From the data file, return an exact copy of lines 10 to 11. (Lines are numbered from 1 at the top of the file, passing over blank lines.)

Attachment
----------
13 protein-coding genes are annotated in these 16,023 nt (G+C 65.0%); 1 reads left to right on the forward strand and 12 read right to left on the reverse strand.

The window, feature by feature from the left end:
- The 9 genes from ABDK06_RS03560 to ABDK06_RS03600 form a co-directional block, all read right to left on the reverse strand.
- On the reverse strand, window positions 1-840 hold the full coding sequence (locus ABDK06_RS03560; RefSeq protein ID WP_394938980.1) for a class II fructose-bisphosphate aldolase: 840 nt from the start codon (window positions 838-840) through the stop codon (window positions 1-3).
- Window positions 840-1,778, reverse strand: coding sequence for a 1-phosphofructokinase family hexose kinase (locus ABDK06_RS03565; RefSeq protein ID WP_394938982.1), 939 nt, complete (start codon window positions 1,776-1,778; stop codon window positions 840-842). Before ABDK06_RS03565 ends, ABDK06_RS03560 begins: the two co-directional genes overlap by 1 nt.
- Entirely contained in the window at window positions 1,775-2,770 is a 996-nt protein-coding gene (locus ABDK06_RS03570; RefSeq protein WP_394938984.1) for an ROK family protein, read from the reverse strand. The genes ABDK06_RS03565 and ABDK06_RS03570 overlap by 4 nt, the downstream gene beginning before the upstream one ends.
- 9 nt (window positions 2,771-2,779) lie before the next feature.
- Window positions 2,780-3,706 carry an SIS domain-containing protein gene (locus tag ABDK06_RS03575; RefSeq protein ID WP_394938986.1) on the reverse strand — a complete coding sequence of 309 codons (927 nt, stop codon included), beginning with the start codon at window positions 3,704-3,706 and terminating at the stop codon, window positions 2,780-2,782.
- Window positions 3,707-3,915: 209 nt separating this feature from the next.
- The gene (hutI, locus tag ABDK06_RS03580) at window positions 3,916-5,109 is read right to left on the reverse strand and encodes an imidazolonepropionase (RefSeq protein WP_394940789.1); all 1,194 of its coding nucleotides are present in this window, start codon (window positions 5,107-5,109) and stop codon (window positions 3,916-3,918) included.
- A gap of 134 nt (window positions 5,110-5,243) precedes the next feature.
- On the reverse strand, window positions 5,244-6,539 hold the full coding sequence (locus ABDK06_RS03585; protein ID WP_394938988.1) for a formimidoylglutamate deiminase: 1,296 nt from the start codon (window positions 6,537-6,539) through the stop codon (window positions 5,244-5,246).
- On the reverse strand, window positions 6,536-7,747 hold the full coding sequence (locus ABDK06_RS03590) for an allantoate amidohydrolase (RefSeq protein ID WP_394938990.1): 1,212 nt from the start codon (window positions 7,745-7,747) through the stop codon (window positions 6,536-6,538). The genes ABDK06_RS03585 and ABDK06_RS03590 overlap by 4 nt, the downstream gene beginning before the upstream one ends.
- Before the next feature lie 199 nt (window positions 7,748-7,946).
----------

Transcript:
- The gene (hutI, locus tag ABDK06_RS03580) at window positions 3,916-5,109 is read right to left on the reverse strand and encodes an imidazolonepropionase (RefSeq protein WP_394940789.1); all 1,194 of its coding nucleotides are present in this window, start codon (window positions 5,107-5,109) and stop codon (window positions 3,916-3,918) included.
- A gap of 134 nt (window positions 5,110-5,243) precedes the next feature.